#1 posted 07-16-2010 03:35 AM

Interesting tool.

-- “Once more unto the breach, dear friends...” Henry V - Act III, Scene I

View levan's profile

levan

421 posts in 1703 days


#2 posted 07-16-2010 04:39 AM

Nice jig. I have used these also with similar jig, Pretty good hinges when you want them hidden.

-- Lynn "If you think you can do a thing or think you can't do a thing, you're right". Henry Ford

View degoose's profile

degoose

7049 posts in 2079 days


#3 posted 07-16-2010 10:55 AM

Very explicit… very informative… very well done.

-- Drink twice... and don't bother to cut... @ lazylarrywoodworks.com.au For lovers of all things timber...

View mafe's profile

mafe

9621 posts in 1813 days


#4 posted 07-16-2010 11:02 AM

Nice jig, thank you for sharing.

-- Mad F, the fanatical rhykenologist and vintage architect. Democraticwoodworking.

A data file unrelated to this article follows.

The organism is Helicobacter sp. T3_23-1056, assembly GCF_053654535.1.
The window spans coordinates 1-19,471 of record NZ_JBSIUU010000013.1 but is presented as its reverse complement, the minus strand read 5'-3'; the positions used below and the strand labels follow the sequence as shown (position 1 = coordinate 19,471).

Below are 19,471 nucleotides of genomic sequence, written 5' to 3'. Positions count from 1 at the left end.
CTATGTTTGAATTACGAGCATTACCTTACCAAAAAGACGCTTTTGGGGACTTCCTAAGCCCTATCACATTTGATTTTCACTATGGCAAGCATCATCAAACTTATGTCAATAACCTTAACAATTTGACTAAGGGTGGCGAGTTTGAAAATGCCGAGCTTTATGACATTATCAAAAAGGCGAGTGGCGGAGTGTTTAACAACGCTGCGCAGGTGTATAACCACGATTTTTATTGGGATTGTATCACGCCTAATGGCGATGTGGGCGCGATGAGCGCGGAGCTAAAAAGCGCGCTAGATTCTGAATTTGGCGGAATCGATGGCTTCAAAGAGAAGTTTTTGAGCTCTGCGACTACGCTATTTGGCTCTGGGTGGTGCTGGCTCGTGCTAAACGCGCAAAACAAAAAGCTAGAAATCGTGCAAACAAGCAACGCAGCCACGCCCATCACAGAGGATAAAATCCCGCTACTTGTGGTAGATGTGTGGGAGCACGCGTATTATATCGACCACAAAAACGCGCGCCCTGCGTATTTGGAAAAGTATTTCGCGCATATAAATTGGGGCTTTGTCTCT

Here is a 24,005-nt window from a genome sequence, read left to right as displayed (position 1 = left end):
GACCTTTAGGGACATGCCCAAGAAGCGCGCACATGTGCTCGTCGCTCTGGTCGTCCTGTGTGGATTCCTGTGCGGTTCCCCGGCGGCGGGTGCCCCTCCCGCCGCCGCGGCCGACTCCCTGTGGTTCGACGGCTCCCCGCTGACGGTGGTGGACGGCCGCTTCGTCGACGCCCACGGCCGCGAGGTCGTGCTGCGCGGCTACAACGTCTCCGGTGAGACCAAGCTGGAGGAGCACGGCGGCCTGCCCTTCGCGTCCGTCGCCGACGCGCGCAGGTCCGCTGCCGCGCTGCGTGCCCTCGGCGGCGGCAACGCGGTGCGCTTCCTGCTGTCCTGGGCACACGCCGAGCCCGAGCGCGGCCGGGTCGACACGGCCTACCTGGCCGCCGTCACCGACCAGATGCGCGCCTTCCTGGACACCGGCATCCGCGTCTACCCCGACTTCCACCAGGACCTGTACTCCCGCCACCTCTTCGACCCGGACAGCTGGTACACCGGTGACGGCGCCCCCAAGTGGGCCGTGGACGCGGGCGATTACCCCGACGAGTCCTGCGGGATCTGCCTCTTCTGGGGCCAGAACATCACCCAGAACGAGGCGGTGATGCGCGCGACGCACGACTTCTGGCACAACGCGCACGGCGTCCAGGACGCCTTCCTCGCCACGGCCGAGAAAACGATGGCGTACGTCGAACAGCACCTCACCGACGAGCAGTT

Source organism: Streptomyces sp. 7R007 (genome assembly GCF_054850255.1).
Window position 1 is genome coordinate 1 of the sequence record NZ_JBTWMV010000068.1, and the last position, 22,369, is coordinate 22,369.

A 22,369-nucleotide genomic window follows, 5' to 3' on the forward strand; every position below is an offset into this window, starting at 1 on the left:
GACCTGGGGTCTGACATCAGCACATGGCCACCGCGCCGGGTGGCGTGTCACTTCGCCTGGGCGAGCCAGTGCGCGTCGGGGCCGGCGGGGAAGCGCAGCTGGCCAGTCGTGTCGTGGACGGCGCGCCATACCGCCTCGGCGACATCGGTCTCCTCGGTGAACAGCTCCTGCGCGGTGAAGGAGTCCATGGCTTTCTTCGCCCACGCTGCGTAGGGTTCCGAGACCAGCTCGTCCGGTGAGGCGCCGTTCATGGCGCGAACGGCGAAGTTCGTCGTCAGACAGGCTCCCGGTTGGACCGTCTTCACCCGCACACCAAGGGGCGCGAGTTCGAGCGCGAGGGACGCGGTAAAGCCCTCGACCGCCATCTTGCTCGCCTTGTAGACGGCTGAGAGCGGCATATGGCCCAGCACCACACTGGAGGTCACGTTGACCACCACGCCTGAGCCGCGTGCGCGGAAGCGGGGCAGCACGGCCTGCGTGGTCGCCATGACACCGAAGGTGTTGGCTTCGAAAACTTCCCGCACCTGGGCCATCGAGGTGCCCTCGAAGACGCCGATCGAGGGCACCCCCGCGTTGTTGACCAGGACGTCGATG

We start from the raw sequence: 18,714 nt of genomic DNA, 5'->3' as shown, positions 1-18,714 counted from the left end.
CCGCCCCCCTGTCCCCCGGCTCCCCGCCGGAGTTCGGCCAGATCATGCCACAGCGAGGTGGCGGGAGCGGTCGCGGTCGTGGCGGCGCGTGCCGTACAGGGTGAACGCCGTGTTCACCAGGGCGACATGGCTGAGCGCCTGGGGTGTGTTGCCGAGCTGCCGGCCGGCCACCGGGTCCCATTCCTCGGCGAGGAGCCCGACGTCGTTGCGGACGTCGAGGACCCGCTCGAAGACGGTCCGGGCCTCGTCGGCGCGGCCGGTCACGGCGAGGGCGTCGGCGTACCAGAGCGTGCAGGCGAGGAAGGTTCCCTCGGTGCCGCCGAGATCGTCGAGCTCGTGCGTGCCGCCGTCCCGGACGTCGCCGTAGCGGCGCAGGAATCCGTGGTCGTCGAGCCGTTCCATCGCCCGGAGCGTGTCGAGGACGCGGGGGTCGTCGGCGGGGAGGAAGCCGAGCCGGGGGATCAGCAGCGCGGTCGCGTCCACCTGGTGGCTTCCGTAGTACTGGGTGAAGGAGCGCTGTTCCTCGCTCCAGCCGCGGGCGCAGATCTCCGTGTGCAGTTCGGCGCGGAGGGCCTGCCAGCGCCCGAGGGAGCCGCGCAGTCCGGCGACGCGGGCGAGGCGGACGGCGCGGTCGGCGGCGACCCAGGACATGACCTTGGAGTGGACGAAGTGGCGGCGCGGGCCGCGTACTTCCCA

View Swede's profile

Swede

191 posts in 1742 days


#5 posted 07-16-2010 05:00 PM

I like the adjustability of your jig.
I have made Jigs at work for odd shaped hindges but they were not adjustable.

-- Swede -- time to make some sawdust

View senomozi's profile

senomozi

60 posts in 1880 days


#6 posted 07-16-2010 06:22 PM

Wow! It looks exactly the same.

Thanks

-- Senomozi - Gatineau, Canada

View MickeyGee's profile

MickeyGee

119 posts in 1618 days


#7 posted 07-17-2010 04:27 AM

Great jig! Thanks for the detailed explanation as well!

-- -- Mike

View skeeter's profile

skeeter

233 posts in 2065 days


#8 posted 07-17-2010 03:23 PM

nice job. u are much smarter than me. when I used them for my humongous cherry cabinet I had to be very careful not to go back to far to the ends of the mortise. luckily everything worked out. I absolutly love these hinges. They are “overhinged” to keep the door closed like a euro hinge and I think they are the easiest to install. Smooth too. Your fence system is awesome. Mad props. my soss job

-- My philosophy: Somewhere between Norm and Roy